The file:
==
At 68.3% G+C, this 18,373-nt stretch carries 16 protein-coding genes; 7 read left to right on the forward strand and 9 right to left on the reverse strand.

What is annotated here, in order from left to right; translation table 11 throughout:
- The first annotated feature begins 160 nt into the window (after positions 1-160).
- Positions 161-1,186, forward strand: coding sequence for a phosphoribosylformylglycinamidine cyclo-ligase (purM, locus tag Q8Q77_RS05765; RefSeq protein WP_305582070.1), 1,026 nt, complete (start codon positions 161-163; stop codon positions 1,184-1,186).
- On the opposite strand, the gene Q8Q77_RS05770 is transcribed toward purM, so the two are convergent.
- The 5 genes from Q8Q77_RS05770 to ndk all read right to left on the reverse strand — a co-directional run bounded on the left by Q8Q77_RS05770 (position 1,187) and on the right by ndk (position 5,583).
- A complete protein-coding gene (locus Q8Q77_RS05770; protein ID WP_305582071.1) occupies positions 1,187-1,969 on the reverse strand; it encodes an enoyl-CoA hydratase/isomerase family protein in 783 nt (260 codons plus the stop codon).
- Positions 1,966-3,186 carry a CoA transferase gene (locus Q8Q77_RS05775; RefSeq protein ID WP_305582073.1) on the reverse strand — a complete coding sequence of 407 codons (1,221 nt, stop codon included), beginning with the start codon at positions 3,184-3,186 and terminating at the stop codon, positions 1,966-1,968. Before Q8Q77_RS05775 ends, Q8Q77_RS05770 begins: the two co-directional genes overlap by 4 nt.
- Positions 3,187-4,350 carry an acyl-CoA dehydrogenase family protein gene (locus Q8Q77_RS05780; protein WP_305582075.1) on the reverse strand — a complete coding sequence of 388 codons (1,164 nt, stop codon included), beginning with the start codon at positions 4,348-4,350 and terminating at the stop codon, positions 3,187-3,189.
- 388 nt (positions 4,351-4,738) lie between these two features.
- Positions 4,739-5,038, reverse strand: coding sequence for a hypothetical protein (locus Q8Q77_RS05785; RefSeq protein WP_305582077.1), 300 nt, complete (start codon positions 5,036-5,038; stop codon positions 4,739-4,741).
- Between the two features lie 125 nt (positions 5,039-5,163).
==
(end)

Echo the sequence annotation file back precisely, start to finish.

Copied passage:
At 68.3% G+C, this 18,373-nt stretch carries 16 protein-coding genes; 7 read left to right on the forward strand and 9 right to left on the reverse strand.

What is annotated here, in order from left to right; translation table 11 throughout:
- The first annotated feature begins 160 nt into the window (after positions 1-160).
- Positions 161-1,186, forward strand: coding sequence for a phosphoribosylformylglycinamidine cyclo-ligase (purM, locus tag Q8Q77_RS05765; RefSeq protein WP_305582070.1), 1,026 nt, complete (start codon positions 161-163; stop codon positions 1,184-1,186).
- On the opposite strand, the gene Q8Q77_RS05770 is transcribed toward purM, so the two are convergent.
- The 5 genes from Q8Q77_RS05770 to ndk all read right to left on the reverse strand — a co-directional run bounded on the left by Q8Q77_RS05770 (position 1,187) and on the right by ndk (position 5,583).
- A complete protein-coding gene (locus Q8Q77_RS05770; protein ID WP_305582071.1) occupies positions 1,187-1,969 on the reverse strand; it encodes an enoyl-CoA hydratase/isomerase family protein in 783 nt (260 codons plus the stop codon).
- Positions 1,966-3,186 carry a CoA transferase gene (locus Q8Q77_RS05775; RefSeq protein ID WP_305582073.1) on the reverse strand — a complete coding sequence of 407 codons (1,221 nt, stop codon included), beginning with the start codon at positions 3,184-3,186 and terminating at the stop codon, positions 1,966-1,968. Before Q8Q77_RS05775 ends, Q8Q77_RS05770 begins: the two co-directional genes overlap by 4 nt.
- Positions 3,187-4,350 carry an acyl-CoA dehydrogenase family protein gene (locus Q8Q77_RS05780; protein WP_305582075.1) on the reverse strand — a complete coding sequence of 388 codons (1,164 nt, stop codon included), beginning with the start codon at positions 4,348-4,350 and terminating at the stop codon, positions 3,187-3,189.
- 388 nt (positions 4,351-4,738) lie between these two features.
- Positions 4,739-5,038, reverse strand: coding sequence for a hypothetical protein (locus Q8Q77_RS05785; RefSeq protein WP_305582077.1), 300 nt, complete (start codon positions 5,036-5,038; stop codon positions 4,739-4,741).
- Between the two features lie 125 nt (positions 5,039-5,163).